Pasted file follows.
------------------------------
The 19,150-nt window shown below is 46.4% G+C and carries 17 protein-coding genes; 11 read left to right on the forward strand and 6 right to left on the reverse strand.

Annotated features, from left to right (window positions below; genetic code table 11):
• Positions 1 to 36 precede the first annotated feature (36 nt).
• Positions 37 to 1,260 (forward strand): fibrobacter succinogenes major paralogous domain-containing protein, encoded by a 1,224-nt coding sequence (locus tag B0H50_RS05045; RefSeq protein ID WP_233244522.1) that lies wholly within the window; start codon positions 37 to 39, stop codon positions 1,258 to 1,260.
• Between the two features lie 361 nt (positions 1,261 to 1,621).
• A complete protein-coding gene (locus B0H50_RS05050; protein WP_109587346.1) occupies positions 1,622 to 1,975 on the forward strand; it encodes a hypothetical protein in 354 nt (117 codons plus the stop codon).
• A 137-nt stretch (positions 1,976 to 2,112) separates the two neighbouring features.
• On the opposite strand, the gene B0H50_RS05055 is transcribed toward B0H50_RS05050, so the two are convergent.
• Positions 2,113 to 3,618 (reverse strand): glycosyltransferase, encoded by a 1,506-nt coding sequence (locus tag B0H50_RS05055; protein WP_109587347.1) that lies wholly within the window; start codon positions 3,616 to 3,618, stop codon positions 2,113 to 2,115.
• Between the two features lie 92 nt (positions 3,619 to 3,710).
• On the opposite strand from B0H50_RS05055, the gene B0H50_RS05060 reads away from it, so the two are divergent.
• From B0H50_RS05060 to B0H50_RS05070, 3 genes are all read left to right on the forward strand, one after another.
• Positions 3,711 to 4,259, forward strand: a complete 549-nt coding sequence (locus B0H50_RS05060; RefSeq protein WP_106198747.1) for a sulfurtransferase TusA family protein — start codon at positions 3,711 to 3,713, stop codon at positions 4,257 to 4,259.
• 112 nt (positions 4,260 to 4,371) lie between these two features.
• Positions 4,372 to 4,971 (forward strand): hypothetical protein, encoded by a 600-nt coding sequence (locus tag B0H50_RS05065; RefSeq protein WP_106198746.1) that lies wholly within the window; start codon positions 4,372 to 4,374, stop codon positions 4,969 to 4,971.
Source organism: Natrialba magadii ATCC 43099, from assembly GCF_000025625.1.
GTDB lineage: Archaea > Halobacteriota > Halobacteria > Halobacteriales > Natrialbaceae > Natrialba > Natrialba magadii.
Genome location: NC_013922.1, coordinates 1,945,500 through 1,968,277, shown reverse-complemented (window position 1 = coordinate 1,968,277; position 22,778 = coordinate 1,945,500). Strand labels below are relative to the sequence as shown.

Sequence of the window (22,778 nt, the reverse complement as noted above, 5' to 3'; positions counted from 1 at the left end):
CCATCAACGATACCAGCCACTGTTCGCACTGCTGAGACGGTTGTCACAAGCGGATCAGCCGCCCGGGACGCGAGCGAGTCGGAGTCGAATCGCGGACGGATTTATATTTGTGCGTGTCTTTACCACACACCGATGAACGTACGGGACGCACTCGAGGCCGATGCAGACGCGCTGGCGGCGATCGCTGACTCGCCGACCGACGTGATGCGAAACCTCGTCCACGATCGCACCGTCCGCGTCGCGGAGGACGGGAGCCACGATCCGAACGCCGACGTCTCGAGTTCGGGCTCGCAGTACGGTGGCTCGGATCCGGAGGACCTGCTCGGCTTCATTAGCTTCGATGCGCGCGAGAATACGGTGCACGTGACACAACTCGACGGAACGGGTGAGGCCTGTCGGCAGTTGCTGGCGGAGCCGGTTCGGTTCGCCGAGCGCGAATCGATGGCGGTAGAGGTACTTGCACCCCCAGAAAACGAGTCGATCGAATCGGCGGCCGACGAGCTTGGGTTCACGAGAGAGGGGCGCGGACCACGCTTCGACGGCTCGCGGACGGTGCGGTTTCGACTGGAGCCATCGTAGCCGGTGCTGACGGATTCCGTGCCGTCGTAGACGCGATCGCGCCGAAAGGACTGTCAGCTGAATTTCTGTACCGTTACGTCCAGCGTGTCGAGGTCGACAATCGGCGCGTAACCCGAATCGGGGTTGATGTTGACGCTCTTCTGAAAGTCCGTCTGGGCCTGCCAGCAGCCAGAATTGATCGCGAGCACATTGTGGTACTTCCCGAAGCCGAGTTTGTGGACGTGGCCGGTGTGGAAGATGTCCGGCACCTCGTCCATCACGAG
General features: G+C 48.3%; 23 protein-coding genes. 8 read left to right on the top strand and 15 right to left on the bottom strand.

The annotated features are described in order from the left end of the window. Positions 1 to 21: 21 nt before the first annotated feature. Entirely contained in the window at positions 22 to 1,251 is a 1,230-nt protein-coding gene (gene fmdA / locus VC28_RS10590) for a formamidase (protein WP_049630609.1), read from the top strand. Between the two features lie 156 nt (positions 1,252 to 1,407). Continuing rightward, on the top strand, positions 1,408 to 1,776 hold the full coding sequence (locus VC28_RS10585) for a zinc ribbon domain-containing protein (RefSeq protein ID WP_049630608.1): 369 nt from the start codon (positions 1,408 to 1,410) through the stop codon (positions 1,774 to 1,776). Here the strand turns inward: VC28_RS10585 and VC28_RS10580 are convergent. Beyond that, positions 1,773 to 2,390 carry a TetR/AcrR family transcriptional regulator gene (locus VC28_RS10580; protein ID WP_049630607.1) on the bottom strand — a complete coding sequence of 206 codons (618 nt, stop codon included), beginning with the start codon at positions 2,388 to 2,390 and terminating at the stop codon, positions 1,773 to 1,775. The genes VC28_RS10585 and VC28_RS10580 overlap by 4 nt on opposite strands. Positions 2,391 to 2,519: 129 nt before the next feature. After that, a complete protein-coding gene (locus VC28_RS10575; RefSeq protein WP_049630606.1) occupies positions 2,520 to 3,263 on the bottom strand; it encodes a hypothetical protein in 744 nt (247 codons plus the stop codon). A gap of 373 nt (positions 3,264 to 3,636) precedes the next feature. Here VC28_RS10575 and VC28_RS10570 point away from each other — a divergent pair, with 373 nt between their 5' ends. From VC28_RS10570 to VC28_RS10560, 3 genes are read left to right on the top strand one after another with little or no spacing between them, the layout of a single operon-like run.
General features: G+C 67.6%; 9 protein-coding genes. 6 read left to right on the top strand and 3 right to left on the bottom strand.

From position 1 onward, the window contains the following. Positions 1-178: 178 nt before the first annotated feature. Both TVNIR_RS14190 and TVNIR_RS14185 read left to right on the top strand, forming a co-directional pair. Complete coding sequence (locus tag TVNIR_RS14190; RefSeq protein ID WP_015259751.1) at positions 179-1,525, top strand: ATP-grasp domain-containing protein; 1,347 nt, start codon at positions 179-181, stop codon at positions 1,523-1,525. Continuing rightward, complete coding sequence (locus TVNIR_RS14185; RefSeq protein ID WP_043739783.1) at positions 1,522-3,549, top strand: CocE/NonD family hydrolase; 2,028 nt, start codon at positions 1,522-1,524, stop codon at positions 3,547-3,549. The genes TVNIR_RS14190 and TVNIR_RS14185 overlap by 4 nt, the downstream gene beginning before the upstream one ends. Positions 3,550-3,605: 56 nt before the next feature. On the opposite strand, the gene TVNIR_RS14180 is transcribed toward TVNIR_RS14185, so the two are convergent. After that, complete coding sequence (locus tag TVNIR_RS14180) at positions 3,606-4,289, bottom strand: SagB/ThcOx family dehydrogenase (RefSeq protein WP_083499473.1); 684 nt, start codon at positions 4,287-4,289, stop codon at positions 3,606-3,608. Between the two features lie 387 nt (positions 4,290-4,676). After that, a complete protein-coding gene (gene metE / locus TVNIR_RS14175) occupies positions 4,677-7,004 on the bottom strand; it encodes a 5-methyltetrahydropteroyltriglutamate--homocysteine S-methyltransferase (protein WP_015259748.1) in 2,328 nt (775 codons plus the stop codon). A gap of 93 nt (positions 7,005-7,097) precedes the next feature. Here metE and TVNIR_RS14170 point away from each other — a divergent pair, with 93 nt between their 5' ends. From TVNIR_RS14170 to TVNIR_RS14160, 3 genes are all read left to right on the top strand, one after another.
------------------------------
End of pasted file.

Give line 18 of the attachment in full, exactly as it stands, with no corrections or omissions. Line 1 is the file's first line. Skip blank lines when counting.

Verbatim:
Genome location: NC_013922.1, coordinates 1,945,500 through 1,968,277, shown reverse-complemented (window position 1 = coordinate 1,968,277; position 22,778 = coordinate 1,945,500). Strand labels below are relative to the sequence as shown.